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Thubelihle High School: Lesufi lets schools in informal settlements down, but makes time for targeting Afrikaans schools

The FF Plus laments the lack of quality schools in Gauteng, particularly in informal settlements, while the Gauteng MEC for Education, Panyaza Lesufi, makes time for targeting Afrikaans schools.

The FF Plus is making this remark against the backdrop of the recent events at Thubelihle High School in Soweto where frustrated parents forced the school to close due to the terrible condition of the school's infrastructure.

According to a report by eNCA, disgruntled parents shut down the school because parts of the school have been undergoing renovations for the past five years but are still not completed, and some of the buildings have no windows and doors. It is very important to have buildings that can be closed up, especially because winter is on the way.

The FF Plus finds these events ironic, particularly because in his feedback to the Gauteng Legislature's Committee on Education, the MEC enthused over his sound management of schools and the quality of the buildings.

Moreover, no irony is lost on the fact that the MEC spends quite a lot of time on targeting Afrikaans schools in an attempt to force them to accommodate learners who speak other languages to allegedly solve the problem of access; but Afrikaans schools comprise just 6% of all the public schools in Gauteng.

Even if all the Afrikaans schools are forced to teach only in English, it will not solve the problem of access to education, seeing as the solution lies in upgrading existing schools, like Thubelihle High School, and building new, additional schools.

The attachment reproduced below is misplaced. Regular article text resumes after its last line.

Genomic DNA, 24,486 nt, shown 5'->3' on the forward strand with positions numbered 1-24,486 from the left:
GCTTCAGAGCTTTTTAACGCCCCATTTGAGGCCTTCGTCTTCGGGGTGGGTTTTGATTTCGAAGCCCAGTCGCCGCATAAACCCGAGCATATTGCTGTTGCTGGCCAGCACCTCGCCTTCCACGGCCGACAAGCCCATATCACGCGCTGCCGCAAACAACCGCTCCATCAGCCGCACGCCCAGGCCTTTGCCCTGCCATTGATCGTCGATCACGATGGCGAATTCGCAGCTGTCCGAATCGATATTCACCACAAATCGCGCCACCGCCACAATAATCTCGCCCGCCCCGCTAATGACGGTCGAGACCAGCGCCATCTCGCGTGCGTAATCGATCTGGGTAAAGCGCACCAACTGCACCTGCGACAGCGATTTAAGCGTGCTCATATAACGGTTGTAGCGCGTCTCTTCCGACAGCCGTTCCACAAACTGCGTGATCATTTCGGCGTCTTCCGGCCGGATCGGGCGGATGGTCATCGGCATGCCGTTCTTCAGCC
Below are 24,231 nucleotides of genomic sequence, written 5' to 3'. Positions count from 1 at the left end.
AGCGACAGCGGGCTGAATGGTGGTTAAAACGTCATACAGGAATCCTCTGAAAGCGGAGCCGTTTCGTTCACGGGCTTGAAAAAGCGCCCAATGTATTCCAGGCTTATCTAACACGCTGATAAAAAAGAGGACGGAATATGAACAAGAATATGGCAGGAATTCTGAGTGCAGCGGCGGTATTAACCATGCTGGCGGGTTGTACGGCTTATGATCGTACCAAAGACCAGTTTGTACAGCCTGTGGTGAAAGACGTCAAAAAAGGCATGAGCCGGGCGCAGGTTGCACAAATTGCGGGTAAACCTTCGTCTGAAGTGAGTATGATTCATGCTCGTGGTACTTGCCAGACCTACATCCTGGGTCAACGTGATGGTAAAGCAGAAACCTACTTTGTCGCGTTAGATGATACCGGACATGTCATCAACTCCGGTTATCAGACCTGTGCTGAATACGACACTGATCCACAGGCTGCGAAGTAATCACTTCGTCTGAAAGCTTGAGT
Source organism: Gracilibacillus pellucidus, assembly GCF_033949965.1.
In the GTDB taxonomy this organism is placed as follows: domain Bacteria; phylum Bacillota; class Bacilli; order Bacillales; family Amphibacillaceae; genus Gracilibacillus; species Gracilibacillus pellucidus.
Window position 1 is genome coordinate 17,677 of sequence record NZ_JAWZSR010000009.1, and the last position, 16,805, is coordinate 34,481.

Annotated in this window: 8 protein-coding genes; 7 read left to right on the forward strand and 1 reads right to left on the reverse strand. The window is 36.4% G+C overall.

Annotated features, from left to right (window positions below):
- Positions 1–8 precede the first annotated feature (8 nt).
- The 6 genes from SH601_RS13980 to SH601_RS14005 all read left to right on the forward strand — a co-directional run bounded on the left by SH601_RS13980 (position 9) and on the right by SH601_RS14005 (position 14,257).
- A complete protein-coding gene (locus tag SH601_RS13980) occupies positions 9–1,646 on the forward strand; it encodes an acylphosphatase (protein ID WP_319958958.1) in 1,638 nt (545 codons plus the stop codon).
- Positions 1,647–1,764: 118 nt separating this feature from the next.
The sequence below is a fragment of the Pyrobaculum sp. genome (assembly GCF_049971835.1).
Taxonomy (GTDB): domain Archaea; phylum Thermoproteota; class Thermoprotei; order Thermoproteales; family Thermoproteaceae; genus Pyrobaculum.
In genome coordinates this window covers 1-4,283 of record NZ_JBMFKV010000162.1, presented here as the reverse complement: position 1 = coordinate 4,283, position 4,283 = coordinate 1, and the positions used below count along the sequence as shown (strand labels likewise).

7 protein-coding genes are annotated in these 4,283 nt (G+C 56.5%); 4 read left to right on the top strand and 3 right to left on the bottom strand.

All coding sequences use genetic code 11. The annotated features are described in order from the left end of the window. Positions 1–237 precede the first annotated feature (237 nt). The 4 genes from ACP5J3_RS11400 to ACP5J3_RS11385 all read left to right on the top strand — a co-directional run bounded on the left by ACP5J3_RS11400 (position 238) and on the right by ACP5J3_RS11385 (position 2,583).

It appears that Lesufi is trying to divert the attention away from his poor management and lack of maintenance at public schools by looking for racists everywhere. An example is the Jan Viljoen High School saga where investigations will shortly prove that racism was not the cause of the conflict between learners, despite Lesufi's allegations to the contrary.

The events at Thubelihle High School must also be seen in the context of a written question that the FF Plus addressed to the Gauteng Department of Education to determine whether all public schools are inspected annually to ensure structural safety.

Lesufi responded by saying that it does indeed happen and that his Department had identified 57 schools that need urgent attention (please see the attached question and reply).

Lesufi's written reply, however, makes no mention of Thubelihle High School, which serves as clear proof that Lesufi's annual inspections of schools are not up to date.

It also explains the tragic events at Driehoek High School three years ago.

The FF Plus will confront Lesufi about this to ensure that his department addresses the pressing problems at schools that need urgent attention, and so that Afrikaans schools can get out of the cross hairs.

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